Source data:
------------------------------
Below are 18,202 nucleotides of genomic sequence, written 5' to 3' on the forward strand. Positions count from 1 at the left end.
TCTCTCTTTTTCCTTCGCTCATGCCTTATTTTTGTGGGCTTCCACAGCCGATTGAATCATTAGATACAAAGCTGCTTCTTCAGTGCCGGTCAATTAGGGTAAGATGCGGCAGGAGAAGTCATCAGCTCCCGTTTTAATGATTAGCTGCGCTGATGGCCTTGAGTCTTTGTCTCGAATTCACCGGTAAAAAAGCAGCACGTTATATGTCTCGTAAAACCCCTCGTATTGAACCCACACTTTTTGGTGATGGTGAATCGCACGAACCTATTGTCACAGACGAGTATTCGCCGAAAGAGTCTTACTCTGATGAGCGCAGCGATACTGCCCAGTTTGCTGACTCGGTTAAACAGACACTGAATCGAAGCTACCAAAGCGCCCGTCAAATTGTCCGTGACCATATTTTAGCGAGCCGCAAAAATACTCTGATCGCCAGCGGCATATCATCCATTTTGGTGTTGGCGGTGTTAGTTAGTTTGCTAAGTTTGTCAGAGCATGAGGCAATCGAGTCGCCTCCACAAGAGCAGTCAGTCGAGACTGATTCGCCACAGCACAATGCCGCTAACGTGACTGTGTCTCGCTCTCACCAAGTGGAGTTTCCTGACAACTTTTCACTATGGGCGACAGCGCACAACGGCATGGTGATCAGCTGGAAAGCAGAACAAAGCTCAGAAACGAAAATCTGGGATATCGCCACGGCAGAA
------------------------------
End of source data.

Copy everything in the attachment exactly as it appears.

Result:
Below are 18,202 nucleotides of genomic sequence, written 5' to 3' on the forward strand. Positions count from 1 at the left end.
TCTCTCTTTTTCCTTCGCTCATGCCTTATTTTTGTGGGCTTCCACAGCCGATTGAATCATTAGATACAAAGCTGCTTCTTCAGTGCCGGTCAATTAGGGTAAGATGCGGCAGGAGAAGTCATCAGCTCCCGTTTTAATGATTAGCTGCGCTGATGGCCTTGAGTCTTTGTCTCGAATTCACCGGTAAAAAAGCAGCACGTTATATGTCTCGTAAAACCCCTCGTATTGAACCCACACTTTTTGGTGATGGTGAATCGCACGAACCTATTGTCACAGACGAGTATTCGCCGAAAGAGTCTTACTCTGATGAGCGCAGCGATACTGCCCAGTTTGCTGACTCGGTTAAACAGACACTGAATCGAAGCTACCAAAGCGCCCGTCAAATTGTCCGTGACCATATTTTAGCGAGCCGCAAAAATACTCTGATCGCCAGCGGCATATCATCCATTTTGGTGTTGGCGGTGTTAGTTAGTTTGCTAAGTTTGTCAGAGCATGAGGCAATCGAGTCGCCTCCACAAGAGCAGTCAGTCGAGACTGATTCGCCACAGCACAATGCCGCTAACGTGACTGTGTCTCGCTCTCACCAAGTGGAGTTTCCTGACAACTTTTCACTATGGGCGACAGCGCACAACGGCATGGTGATCAGCTGGAAAGCAGAACAAAGCTCAGAAACGAAAATCTGGGATATCGCCACGGCAGAA